These technology barriers intersect with socioeconomic determinants that drive the rural-urban gap in mortality and life expectancy rates. Generally, rural Americans are older, sicker, and have access to fewer resources. Approximately 16 percent of the rural population lives below the poverty line and death rates for ischemic heart disease and COPD are both higher in rural areas. While higher mortality rates and lower quality of life are driven by multiple factors, the lack of technology infrastructure and access at the provider level intensify barriers to care and increased risk.
Bridging the Divide
While technology has in many ways exacerbated the digital divide across providers, it also holds the keys to bridging the gap. The deepest challenges are rooted in technology that is resource intensive, billing focused, and prescriptive. In the recent Gartner report The EHR Megasuite Oligopoly Will Result in Less Differentiation and Innovation — and Higher Total Cost of Ownership, analysts explain how the EHR market has become an oligopoly dominated by a few firms. These “megasuites” are slowing innovation and standing in the way of interoperability and data transparency—core tenets that align to meaningful use measures and care quality outcomes.
But even in the shadow of these few industry giants, there are new EHR solutions coming online that are designed specifically to ensure access, agility, and autonomy so that providers can deploy technology that will enhance care through a simplified, lower resource-dependent approach. These solutions fill a gap in the current EHR market by delivering a provider-centric solution. Dominant EHR vendors prioritized regulatory compliance and billing over clinical experience and quality in solution design and implementation. In contrast, the emergent competitors are offering new solutions that change the entire focus of the EHR and how we measure its effectiveness.
What Does It Mean to be the Provider’s EHR?
An EHR designed for the provider offers several key attributes:
- It minimizes the intrusion of technology so that the provider can focus on the patient instead of a screen.
- It is malleable to different workflows so that data fields and information can be designed around the provider and the patient population.
- It frees IT to focus on the business rather than maintenance and infrastructure.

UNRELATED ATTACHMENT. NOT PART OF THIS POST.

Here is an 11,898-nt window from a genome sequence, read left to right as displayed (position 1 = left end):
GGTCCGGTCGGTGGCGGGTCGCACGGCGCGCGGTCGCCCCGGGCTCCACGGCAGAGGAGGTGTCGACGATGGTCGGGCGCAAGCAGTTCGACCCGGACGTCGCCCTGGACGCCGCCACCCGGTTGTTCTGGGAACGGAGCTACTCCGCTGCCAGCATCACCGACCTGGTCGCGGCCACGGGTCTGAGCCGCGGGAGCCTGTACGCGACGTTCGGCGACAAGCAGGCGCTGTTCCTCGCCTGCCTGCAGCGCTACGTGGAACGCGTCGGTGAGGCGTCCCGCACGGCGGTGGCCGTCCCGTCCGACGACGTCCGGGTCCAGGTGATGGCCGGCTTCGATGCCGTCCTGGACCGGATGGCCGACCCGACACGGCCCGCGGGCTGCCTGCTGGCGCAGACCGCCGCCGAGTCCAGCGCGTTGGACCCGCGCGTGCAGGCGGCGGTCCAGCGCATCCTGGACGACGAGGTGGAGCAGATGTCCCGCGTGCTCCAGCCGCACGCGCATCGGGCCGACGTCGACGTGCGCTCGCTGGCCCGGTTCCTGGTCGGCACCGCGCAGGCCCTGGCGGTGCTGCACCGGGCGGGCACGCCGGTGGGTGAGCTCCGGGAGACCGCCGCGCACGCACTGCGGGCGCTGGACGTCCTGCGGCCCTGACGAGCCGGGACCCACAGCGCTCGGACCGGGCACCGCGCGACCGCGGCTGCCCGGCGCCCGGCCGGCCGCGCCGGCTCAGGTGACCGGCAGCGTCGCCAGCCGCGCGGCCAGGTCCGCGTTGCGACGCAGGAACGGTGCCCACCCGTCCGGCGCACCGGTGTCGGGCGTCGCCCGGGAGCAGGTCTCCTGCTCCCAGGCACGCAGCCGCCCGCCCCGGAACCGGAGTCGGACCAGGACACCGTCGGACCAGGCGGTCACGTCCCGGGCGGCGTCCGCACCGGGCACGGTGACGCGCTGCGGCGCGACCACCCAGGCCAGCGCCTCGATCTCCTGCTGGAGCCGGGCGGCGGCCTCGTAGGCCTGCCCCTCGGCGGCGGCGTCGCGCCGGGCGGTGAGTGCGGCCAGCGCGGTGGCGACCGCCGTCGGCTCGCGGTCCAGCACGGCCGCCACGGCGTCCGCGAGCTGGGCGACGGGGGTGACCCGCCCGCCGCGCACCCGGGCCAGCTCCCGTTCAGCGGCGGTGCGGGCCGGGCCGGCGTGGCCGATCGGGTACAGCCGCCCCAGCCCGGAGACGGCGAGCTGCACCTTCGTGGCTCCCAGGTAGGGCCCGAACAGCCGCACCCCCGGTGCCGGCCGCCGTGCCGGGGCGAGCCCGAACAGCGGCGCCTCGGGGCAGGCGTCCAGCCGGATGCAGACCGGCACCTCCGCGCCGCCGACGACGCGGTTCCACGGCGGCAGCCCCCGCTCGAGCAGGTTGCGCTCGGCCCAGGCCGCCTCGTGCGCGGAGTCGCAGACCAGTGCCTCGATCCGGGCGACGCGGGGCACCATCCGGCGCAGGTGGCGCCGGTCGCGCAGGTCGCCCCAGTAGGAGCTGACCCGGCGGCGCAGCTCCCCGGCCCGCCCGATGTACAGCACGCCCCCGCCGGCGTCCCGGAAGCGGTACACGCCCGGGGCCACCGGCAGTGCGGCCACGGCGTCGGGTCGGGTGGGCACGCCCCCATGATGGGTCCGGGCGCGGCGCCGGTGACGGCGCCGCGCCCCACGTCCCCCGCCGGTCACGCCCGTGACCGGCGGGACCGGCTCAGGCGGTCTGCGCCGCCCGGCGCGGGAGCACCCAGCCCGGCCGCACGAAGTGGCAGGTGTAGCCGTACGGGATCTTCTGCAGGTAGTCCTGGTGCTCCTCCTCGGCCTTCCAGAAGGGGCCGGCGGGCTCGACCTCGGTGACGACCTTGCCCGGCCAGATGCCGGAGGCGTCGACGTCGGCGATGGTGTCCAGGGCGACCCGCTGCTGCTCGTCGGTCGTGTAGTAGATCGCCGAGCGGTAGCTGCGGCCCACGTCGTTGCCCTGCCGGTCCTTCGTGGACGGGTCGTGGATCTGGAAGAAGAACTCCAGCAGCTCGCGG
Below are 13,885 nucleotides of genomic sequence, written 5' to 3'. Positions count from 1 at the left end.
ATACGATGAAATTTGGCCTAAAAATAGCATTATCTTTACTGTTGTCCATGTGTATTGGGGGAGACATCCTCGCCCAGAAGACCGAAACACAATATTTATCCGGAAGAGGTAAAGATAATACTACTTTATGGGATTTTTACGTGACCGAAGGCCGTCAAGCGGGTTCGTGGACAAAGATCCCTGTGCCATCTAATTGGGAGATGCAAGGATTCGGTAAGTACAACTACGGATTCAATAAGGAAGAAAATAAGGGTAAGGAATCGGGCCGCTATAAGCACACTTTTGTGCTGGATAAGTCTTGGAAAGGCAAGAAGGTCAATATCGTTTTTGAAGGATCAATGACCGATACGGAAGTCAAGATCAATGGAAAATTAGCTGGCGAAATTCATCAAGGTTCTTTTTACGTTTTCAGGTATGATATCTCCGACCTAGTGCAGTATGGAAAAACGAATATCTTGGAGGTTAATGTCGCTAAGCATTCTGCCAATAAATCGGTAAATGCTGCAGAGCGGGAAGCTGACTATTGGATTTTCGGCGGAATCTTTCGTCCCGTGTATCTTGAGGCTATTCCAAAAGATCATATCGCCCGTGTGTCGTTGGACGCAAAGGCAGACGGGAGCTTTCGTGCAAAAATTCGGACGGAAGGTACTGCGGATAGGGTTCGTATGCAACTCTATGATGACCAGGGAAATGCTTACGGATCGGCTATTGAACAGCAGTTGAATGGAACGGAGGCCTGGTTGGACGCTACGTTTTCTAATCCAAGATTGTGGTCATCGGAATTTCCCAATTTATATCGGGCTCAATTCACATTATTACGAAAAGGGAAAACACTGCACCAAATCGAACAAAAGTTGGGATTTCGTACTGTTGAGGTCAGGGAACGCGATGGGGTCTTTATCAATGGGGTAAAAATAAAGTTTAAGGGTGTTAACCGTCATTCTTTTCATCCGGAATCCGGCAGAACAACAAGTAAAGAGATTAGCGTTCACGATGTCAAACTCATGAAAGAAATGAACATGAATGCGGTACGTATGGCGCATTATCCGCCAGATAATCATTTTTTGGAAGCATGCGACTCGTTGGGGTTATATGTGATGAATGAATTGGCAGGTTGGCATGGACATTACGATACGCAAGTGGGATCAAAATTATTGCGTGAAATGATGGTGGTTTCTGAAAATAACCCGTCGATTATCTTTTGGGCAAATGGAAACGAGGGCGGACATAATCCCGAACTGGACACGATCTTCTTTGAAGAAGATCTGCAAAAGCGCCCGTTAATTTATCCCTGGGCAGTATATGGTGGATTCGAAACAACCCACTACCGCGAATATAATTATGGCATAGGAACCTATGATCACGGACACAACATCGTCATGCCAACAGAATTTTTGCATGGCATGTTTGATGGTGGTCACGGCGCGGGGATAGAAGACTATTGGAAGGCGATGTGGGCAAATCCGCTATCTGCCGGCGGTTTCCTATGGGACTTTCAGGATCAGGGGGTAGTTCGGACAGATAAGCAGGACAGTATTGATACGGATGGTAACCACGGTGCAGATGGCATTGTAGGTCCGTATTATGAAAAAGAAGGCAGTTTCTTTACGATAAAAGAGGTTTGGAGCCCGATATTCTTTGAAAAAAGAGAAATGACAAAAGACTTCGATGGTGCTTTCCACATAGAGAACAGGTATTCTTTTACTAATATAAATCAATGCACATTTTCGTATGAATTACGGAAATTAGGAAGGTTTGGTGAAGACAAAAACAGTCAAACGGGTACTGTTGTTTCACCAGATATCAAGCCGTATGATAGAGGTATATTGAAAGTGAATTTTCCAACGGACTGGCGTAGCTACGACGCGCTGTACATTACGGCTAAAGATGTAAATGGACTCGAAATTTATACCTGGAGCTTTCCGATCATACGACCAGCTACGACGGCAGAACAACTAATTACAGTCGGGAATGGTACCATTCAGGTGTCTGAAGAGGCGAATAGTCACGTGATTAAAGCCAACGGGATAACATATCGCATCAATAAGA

- It enables data flow and communication across stakeholders and care settings.
Cloud-based, provider-focused EHRs are offering a path to greater technology and data access for all hospitals, and they can help small and underserved providers achieve the technological parity with their better-funded counterparts that leads to better clinical care quality. By minimizing, if not fully eliminating, the investment required for on-premise and hybrid solutions, these platforms offer a light and easy-to-maintain option.
They are building on what it means to be a provider-focused EHR and delivering access to functionality such as telehealth, a patient portal, and messaging. And they are designed to enable a “configuration over coding” approach to lower change requests, increase the autonomy of the provider, and create a clinically flexible system that can adjust to different workflows, departments, care levels, and patient populations.
These provider-focused EHR platforms stand in stark contrast to the behemoth solutions that have dominated healthcare at the expense of the small and underserved providers. But the market power of the “big box” solutions is waning as more agile EHRs that are tuned to the provider and aligned to care outcomes continue to gain footholds with the hospitals that have historically been left behind.
Baha is the Co-founder and CEO of Azalea Health, a leading healthcare IT company whose mission it is to help underserved healthcare providers improve patient care and profitability. Under Baha’s leadership, Azalea has established itself as a high-growth innovator and leader, developing a comprehensive, cloud-based health IT platform for ambulatory practices and hospitals — including introducing the industry’s first fully-integrated proprietary telehealth solution with its EHR.
Azalea Health has achieved Inc. 5000 rank of fastest-growing companies in the U.S for three consecutive years, and has been named a Top 40 Innovative Technology Company by The Technology Association of Georgia (TAG).
Baha has been recognized in the industry with a number of awards including the Phoenix Award by the Metro Atlanta Chamber Bioscience-Health IT Leadership Council in conjunction with the Health IT Leadership Summit for his outstanding contribution to the growth of the health IT industry in Georgia. He is also a 2018 recipient of the Atlanta Business Chronicle’s 40 Under Forty Award and a 2019 recipient of their Most Admired CEOs Award.